Savo Milošević

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Savo Milošević
Savo Milosevic-mc.rs.jpg
Milošević in 2017
Personal information
Full name Savo Milošević
Date of birth (1973-09-02) 2 September 1973 (age 45)
Place of birth Bijeljina, SFR Yugoslavia
Height 1.86 m (6 ft 1 in)
Playing position Striker
Club information
Current team
Partizan (manager)
Youth career
Proleter Ruhotina-Johovac
Podrinje Janja
1989–1992 Partizan
Senior career*
Years Team Apps (Gls)
1992–1995 Partizan 98 (74)
1995–1998 Aston Villa 90 (29)
1998–2000 Zaragoza 72 (38)
2000–2004 Parma 31 (9)
2002Zaragoza (loan) 16 (6)
2002–2003Espanyol (loan) 34 (12)
2003–2004Celta (loan) 37 (14)
2004–2007 Osasuna 82 (21)
2008 Rubin Kazan 16 (3)
Total 476 (206)
National team
1994–2008 Serbia 102 (37)
Teams managed
2011–2012 Montenegro (assistant)
2019– Partizan
* Senior club appearances and goals counted for the domestic league only

Savo Milošević (Serbian Cyrillic: Саво Милошевић, pronounced [sǎːʋo milǒːʃeʋitɕ]; born 2 September 1973) is a former Serbian professional footballer and current manager of Serbian SuperLiga club FK Partizan.

After making a name for himself at Partizan, he signed for English club Aston Villa, before going on to spend the vast majority of his career in Spain, where he amassed La Liga totals of 91 goals in 241 games for four clubs including CA Osasuna. Over the course of his 16-year professional playing career, Milošević scored nearly 300 official goals in just over 660 appearances.

At the international level, Milošević played for the national team of FR Yugoslavia (later renamed Serbia and Montenegro),[1] and Serbia, winning over 100 caps for both teams combined. Milošević appeared in two World Cups and one European Championship, at which he earned the Golden Boot at Euro 2000.

Club career[edit]

Partizan[edit]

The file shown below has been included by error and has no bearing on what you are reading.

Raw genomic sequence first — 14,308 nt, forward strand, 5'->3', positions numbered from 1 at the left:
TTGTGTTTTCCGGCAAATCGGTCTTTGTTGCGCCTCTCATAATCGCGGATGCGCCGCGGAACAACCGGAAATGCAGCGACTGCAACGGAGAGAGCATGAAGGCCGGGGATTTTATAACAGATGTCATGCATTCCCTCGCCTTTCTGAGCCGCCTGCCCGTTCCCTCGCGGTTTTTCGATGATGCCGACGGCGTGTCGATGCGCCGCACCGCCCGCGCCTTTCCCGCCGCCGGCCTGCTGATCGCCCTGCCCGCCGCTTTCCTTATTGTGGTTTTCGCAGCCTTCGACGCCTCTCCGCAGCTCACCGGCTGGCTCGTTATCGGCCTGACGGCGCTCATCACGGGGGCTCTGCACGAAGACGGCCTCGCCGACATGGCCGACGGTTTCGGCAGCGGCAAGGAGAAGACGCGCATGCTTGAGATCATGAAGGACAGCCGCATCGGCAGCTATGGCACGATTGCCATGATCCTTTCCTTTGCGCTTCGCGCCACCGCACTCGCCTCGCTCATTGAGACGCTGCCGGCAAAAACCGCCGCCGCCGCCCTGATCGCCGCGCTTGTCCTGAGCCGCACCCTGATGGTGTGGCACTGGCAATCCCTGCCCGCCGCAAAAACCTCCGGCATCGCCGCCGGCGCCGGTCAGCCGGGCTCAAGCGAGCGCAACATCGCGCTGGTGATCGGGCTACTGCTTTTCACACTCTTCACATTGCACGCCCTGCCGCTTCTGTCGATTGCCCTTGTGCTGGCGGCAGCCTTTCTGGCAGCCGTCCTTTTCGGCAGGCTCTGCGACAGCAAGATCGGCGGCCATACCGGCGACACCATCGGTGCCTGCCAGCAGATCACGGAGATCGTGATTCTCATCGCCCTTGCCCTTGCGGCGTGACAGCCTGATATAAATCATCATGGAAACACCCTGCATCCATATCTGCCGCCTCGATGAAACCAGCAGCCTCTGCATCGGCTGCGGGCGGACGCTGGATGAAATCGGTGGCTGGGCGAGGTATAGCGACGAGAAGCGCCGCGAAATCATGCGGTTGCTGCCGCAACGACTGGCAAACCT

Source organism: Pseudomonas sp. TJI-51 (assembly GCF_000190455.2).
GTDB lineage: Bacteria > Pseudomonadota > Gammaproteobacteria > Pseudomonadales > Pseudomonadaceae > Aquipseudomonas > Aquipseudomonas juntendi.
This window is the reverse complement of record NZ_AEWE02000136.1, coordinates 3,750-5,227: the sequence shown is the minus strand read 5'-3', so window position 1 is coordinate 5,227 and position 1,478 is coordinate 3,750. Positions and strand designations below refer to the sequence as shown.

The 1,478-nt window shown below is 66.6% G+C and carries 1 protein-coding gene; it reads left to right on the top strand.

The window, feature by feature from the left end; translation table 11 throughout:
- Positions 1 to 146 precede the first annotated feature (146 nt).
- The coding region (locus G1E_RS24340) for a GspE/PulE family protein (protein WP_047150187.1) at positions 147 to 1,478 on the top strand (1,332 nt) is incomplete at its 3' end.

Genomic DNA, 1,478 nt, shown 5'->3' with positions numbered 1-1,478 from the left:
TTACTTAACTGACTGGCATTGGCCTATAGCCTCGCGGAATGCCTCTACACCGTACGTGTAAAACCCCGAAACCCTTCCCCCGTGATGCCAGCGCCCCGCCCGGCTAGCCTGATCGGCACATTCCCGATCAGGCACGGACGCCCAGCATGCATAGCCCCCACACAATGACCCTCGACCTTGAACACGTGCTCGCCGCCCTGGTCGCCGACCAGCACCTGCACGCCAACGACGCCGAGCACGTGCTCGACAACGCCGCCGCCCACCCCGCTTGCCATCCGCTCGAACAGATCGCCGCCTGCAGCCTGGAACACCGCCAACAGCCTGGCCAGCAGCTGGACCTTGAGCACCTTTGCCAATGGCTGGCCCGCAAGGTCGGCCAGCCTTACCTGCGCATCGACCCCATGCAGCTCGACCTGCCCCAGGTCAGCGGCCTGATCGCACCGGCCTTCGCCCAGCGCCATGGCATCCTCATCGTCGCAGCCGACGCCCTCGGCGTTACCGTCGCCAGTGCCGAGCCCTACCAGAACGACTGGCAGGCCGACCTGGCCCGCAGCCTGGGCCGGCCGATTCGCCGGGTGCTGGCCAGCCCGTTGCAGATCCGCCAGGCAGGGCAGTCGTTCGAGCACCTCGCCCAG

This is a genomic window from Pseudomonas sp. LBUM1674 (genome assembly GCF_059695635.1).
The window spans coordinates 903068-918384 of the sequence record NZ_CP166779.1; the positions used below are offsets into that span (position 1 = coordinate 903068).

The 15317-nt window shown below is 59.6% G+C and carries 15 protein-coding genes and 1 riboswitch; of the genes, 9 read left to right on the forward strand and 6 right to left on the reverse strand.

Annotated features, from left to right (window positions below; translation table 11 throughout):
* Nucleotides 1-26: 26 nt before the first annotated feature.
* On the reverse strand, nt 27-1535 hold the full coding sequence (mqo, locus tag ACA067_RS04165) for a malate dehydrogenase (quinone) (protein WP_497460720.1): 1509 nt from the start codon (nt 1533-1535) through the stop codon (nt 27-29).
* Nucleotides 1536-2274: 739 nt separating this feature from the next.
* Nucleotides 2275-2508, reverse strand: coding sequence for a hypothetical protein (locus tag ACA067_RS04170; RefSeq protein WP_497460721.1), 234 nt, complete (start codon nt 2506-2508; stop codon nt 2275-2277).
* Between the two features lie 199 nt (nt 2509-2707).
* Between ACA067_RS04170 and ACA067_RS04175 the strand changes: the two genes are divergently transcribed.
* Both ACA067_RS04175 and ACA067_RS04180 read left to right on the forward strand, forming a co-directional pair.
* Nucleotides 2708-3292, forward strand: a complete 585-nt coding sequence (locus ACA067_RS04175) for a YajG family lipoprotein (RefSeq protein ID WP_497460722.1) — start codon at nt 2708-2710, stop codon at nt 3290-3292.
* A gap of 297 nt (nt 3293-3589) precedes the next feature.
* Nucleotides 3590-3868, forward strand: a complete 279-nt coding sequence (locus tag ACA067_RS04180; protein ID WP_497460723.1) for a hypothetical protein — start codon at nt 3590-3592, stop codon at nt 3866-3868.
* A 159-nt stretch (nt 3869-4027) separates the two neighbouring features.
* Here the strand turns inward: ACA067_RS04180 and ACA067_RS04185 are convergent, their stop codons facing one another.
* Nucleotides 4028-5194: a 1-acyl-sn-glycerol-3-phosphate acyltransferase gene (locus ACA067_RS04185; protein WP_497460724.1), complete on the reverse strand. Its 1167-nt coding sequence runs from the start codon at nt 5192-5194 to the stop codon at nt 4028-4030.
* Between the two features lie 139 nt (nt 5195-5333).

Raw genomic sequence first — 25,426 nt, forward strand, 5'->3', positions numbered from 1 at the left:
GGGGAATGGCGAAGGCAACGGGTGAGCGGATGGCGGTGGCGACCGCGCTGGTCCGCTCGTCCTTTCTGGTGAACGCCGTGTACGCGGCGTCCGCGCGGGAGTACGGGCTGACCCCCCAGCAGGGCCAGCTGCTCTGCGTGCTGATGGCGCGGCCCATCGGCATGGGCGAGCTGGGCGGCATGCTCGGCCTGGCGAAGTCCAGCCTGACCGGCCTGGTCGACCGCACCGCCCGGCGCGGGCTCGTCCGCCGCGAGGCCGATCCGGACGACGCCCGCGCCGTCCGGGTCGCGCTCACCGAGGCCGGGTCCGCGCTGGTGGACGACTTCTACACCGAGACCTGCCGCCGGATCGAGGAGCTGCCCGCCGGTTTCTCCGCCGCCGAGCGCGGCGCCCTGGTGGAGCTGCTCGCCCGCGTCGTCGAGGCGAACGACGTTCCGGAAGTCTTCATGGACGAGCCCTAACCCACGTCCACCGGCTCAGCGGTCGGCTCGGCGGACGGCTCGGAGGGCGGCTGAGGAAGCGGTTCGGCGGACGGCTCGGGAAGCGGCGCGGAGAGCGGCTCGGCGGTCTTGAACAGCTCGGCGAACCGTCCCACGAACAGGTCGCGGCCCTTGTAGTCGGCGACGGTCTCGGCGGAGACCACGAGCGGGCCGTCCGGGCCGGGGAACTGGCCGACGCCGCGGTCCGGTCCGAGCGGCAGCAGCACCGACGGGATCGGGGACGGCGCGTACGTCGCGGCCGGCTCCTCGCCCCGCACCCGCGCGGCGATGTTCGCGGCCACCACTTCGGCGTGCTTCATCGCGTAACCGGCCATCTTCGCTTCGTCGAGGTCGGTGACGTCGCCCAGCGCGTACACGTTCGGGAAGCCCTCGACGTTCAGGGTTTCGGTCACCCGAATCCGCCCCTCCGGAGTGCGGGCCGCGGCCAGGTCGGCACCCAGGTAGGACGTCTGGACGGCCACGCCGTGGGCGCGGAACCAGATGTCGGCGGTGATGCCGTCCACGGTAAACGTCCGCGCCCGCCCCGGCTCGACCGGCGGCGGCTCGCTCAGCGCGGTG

Born in Bijeljina and raised in Johovac, SR Bosnia and Herzegovina, Socialist Federal Republic of Yugoslavia, Milošević started playing football at the age of 6[2] and spent his youth in the Drina Valley, until at 14 he was spotted by FK Partizan scouts, who convinced the club to secure his transfer for 5,000 Deutsche Mark.[3]

In 1992 Milošević made his senior debut for Partizan, scoring 14 goals in 31 games during his first season at the club. Milošević went on to score an impressive 30 league goals in each of his next two seasons – competition-bests in both years – as the Belgrade club won back-to-back national championships, including the double in 1993–94.

Aston Villa[edit]

In the summer of 1995, then Aston Villa manager Brian Little bought Milošević from Partizan for £3.5 million, a club record at the time. His spell in England lasted three seasons, during which time he earned the tabloid nickname "Miss-a-lot-ević" owing to his frequent goalscoring dry spells.[4]

However, Milošević did score 34 goals in 117 games for the Villans (28 in the Premier League), including one in the 1995–96 Football League Cup final, a 3–0 win against Leeds United.[5]

Zaragoza[edit]

Milošević signed for La Liga club Real Zaragoza in 1998, again recording some impressive goalscoring performances, notably netting 21 in the 1999–2000 season as the team secured fourth position.[6]

Parma[edit]

After rediscovering his form in Spain, Milošević joined Parma A.C. in the summer of 2000 for €25 million.[7][8] He was used sparingly during his spell with the Emilia-Romagna side, only scoring once in the first half of his second season in Serie A.

Milošević was loaned back to Spain in January 2002, re-joining his former club Zaragoza to replace Blackburn Rovers-bound Yordi.[9] He scored only six times during his second spell, though still managed to finish as the club's joint top scorer[10] – alongside Yordi and Roberto Acuña. His second spell at Zaragoza ended unsuccessfully, with the club eventually relegated.

In the 2002–03 campaign, Milošević played for RCD Espanyol,[11] again finishing as his team's top scorer but narrowly escaping relegation, a fate that would befall him the following year with Celta de Vigo. Milošević was able to help Celta reach the round-of-16 in their first ever appearance in the UEFA Champions League, with his one goal in seven appearances in the competition coming in a 3–2 group stage home win against AFC Ajax.[12]

Later years[edit]

In mid-July 2004, aged 30, Milošević signed a three-year contract with another Spanish top flight club, CA Osasuna.[13] In his second season with the Navarrese, he scored 11 goals in 32 games to help the team qualify for the Champions League. Though Milošević failed to score in ten appearences in the subsequent UEFA Cup semifinal run, he did provide two assists in a 3–0 away win against Bayer 04 Leverkusen in the first leg of the quarterfinal (which Osasuna won 4–0 on aggregate).[14]